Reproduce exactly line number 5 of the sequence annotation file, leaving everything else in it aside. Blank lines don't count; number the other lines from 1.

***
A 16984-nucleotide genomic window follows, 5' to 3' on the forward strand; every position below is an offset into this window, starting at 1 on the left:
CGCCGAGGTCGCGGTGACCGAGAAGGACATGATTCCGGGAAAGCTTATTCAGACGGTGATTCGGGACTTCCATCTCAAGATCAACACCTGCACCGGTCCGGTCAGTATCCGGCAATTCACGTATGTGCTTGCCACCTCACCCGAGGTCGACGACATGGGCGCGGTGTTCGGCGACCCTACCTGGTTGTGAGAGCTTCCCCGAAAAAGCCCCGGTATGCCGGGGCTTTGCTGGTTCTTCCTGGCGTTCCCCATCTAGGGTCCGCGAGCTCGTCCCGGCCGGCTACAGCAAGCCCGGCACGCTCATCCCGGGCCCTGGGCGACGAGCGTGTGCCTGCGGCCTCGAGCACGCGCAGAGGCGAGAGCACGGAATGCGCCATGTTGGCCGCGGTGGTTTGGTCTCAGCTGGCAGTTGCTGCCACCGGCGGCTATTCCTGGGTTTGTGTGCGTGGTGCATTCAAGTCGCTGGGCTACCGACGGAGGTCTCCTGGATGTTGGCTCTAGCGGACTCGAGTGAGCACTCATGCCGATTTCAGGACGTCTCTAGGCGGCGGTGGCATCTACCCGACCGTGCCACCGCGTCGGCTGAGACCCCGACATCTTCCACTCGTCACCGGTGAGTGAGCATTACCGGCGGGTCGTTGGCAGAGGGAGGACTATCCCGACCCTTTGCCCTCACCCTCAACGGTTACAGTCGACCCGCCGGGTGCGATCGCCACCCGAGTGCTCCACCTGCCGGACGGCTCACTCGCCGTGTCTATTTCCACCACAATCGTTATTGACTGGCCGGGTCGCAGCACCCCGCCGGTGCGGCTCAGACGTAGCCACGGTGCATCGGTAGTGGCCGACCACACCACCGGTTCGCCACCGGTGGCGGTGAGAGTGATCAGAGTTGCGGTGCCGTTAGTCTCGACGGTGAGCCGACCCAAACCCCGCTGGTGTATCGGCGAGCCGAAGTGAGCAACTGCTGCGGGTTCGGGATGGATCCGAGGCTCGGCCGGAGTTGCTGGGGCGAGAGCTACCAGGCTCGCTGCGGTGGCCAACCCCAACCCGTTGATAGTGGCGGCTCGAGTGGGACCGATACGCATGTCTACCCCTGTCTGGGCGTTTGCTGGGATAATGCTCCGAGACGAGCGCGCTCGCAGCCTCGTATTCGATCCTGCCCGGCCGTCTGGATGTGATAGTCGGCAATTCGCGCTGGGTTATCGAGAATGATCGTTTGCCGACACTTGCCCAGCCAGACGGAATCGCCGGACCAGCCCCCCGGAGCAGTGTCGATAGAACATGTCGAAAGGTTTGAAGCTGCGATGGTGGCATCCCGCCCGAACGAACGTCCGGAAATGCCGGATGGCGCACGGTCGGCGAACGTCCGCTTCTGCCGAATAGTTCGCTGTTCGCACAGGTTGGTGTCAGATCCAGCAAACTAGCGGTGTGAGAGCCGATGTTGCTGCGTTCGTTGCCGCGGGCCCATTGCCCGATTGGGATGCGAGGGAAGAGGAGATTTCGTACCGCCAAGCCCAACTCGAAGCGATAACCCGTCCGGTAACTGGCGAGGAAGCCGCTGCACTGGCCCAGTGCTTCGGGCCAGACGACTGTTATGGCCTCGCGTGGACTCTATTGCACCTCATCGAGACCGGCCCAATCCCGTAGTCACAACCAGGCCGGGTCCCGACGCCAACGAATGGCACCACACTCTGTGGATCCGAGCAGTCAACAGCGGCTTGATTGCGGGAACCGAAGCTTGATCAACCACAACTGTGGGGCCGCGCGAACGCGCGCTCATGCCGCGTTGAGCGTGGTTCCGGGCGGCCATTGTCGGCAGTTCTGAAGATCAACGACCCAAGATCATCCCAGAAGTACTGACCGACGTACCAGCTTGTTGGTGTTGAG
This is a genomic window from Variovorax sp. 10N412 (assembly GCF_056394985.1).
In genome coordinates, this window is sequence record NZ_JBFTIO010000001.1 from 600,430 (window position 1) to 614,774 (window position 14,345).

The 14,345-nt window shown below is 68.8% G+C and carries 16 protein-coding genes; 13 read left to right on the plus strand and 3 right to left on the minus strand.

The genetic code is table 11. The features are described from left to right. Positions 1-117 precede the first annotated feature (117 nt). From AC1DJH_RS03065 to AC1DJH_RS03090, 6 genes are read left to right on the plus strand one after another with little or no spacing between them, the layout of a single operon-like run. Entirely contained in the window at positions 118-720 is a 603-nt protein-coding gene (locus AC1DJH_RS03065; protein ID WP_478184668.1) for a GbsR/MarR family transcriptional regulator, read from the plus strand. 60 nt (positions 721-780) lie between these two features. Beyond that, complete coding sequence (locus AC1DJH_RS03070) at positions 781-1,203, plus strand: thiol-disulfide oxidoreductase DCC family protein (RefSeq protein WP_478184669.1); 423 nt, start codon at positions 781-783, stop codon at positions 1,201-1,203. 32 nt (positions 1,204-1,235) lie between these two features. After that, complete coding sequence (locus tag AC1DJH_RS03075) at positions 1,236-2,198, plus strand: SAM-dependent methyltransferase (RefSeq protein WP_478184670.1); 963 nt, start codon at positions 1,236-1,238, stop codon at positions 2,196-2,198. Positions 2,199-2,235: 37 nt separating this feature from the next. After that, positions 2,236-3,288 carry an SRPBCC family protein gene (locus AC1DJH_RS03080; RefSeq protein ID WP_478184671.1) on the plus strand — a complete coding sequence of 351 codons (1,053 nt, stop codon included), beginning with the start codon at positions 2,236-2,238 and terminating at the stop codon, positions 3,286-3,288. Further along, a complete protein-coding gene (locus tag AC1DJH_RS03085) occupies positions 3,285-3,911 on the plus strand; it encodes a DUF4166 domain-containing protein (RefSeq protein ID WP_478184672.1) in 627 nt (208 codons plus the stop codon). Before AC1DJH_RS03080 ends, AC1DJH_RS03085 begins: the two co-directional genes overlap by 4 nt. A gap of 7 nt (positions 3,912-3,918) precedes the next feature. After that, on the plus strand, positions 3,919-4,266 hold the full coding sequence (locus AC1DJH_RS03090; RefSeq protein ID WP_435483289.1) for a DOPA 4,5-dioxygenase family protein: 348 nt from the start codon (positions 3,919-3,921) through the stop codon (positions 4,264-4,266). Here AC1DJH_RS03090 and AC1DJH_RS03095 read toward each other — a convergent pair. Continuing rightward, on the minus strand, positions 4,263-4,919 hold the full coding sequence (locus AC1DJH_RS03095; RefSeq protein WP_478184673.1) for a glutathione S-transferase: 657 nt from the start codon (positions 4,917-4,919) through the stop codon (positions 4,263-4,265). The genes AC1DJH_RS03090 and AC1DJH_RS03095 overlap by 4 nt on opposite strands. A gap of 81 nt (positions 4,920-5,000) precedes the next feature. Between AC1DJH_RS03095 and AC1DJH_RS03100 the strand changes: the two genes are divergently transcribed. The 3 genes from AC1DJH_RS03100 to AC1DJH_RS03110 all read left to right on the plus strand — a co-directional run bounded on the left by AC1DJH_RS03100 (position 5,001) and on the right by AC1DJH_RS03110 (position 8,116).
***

The 14,345-nt window shown below is 68.8% G+C and carries 16 protein-coding genes; 13 read left to right on the plus strand and 3 right to left on the minus strand.